Strategic alliances have generally been used to refer to relationships that allow an organization to access the strengths and capabilities of other organizations, with the organization often focused on being the firm. The strategy behind such an alliance is for each firm in the alliance to draw on the core competencies of the other firm(s) with the goal of facilitating the growth and development of each member.
Strategic alliances have long been studied from several perspectives, including the way in which the alliance is brought about, alternative forms of relationships that form the structure of the alliance, efficiency gains from the alliance, and the life cycle of the alliance. The strategic alliances that are now being observed are those that involve partners other than firms. In many advanced nations, strategic alliances are subsidized by the public sector in the belief that they advance economic growth. One such form of this public/private partnership involves universities as the public partner; another form involves a government agency as the public partner; and a third form involves both.
This book transcends the traditional approach to a strategic alliance. As such, this collection might represent the locus of observational points that make up a new frontier, re-defining the scope of research that falls under the rubric of ‘strategic alliances’. This book was originally published as a special issue of Economics of Innovation and New Technology.
Table of Contents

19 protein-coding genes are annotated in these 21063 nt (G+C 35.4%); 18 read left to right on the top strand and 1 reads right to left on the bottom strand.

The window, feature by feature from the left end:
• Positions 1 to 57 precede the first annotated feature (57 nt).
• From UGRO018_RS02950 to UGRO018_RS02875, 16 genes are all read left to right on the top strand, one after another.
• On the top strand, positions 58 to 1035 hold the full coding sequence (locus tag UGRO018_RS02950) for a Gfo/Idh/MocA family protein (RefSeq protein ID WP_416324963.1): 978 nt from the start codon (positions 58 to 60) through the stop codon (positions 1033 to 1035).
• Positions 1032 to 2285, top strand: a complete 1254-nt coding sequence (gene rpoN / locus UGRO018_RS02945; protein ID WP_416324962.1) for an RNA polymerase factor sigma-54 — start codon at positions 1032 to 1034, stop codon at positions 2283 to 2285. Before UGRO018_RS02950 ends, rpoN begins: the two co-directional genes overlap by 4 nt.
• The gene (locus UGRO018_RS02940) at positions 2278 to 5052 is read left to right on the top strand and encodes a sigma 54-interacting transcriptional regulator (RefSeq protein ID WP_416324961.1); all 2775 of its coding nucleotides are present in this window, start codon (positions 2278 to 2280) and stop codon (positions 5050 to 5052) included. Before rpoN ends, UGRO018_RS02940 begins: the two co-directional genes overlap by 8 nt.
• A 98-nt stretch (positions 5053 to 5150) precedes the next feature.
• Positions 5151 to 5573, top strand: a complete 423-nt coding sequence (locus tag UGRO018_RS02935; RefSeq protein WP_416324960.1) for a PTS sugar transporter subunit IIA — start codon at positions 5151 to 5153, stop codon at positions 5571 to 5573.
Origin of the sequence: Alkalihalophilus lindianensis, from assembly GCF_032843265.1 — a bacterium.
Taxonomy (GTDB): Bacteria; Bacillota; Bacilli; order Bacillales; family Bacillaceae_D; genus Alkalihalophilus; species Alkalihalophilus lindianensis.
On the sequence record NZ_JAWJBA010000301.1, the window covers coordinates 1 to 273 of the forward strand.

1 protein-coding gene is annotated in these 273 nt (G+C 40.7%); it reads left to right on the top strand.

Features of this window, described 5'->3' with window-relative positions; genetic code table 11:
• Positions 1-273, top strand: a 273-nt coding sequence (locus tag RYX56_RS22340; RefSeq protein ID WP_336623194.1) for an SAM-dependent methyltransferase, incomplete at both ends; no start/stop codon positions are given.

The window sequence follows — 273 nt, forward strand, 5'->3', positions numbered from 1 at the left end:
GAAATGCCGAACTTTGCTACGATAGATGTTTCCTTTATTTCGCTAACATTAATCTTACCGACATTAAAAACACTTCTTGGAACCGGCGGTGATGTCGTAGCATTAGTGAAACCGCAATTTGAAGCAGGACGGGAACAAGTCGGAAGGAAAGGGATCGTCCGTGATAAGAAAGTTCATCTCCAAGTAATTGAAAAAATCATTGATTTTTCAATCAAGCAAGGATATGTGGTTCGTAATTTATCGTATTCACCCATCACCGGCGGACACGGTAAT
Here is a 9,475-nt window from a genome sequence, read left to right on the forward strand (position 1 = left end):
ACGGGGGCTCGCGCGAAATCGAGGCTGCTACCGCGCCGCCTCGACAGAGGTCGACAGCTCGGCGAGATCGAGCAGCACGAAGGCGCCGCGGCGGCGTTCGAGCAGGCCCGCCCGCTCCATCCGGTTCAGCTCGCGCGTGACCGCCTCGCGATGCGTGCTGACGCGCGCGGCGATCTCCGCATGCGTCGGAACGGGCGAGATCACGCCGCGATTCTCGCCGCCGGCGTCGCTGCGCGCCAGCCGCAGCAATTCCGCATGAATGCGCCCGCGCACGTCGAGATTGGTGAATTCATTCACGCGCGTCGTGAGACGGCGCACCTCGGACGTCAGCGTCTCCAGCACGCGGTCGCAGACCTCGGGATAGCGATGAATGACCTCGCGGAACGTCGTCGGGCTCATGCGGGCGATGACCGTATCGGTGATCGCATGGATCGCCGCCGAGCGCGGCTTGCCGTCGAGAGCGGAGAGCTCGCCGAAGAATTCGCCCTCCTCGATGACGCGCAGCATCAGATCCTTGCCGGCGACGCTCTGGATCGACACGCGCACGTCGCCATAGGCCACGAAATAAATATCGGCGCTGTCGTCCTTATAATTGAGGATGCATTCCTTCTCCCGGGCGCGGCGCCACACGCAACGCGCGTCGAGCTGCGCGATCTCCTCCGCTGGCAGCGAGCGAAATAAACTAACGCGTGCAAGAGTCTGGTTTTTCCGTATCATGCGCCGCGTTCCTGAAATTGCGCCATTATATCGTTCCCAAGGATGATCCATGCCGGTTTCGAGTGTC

Introduction - Strategic Alliances Albert N. Link
1. Strategic Technology Alliances and Networks Nicholas Vonortas and Lorenzo Zirulia
2. Academic Faculty as Intellectual Property in University-Industry Research Alliances Craig Boardman and Barry Bozeman
3. University Research Alliances, Absorptive Capacity, and the Contribution of Startups to Economic Growth Andrew A. Toole, Dirk Czarnitzki, and Christian Rammer
4. Personal Strategic Alliances: Enhancing the Scientific and Technological Contributions of University Faculty in Malaysia VGR Chandran, Christopher S. Hayter, and Derek Ryan Strong
5. The Impact of Public Investment in Medical Imaging Technology: An Interagency Collaboration in Evaluation Alan C. O’Connor, Albert N. Link, Brandon M. Downs, and Laura M. Hillier
6. Public Investments in Sustainable Technology: An Evaluation of North Carolina’s Green Business Fund Michael J. Hall
7. Standards and Innovation: U.S. Public/Private Partnerships to Support Technology-Based Economic Growth Troy J. Scott and John T. Scott
8. Knowledge Interactions and Productivity Growth Cristiano Antonelli and Agnieszka Gehringer
Cristiano Antonelli has been the Chair of Political Economy of the University of Turin, Italy, since 1997. He is the President of the School of Economics and Statistics and a Fellow of the Collegio Carlo Alberto where he guides the Bureau of Research on Innovation, Complexity and Knowledge. He is also the Managing Editor of Economics of Innovation and New Technology.
Albert N. Link is Professor of Economics at the University of North Carolina, Greensboro, NC, USA. He is currently the Editor-in-Chief of Journal of Technology Transfer. He served as the U.S. Representative to the United Nations Team of Specialists on Innovation and Competitiveness Policies (2007-2012) in Geneva, Switzerland.